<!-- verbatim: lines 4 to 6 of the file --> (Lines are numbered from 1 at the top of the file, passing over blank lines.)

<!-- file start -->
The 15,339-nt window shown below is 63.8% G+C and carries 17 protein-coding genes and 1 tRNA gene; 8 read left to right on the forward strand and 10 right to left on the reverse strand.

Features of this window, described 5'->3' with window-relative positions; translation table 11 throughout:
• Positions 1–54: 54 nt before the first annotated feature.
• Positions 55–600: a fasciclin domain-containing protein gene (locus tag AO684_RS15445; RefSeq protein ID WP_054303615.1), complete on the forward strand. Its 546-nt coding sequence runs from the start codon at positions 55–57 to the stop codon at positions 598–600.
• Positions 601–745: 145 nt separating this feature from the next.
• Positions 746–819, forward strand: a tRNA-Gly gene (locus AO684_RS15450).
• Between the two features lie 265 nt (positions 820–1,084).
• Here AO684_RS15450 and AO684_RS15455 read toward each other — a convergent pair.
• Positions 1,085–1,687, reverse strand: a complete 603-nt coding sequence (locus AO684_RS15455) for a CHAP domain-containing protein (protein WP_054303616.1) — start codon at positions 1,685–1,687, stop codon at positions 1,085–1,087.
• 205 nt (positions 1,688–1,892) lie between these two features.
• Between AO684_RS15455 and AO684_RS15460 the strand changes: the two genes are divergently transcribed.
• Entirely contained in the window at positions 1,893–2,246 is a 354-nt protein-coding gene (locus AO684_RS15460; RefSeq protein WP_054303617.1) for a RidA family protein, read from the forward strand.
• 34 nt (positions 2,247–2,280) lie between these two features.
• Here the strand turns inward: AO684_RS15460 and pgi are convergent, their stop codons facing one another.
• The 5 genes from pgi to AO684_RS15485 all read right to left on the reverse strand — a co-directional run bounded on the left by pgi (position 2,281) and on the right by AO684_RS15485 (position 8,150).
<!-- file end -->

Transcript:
• Positions 55–600: a fasciclin domain-containing protein gene (locus tag AO684_RS15445; RefSeq protein ID WP_054303615.1), complete on the forward strand. Its 546-nt coding sequence runs from the start codon at positions 55–57 to the stop codon at positions 598–600.
• Positions 601–745: 145 nt separating this feature from the next.
• Positions 746–819, forward strand: a tRNA-Gly gene (locus AO684_RS15450).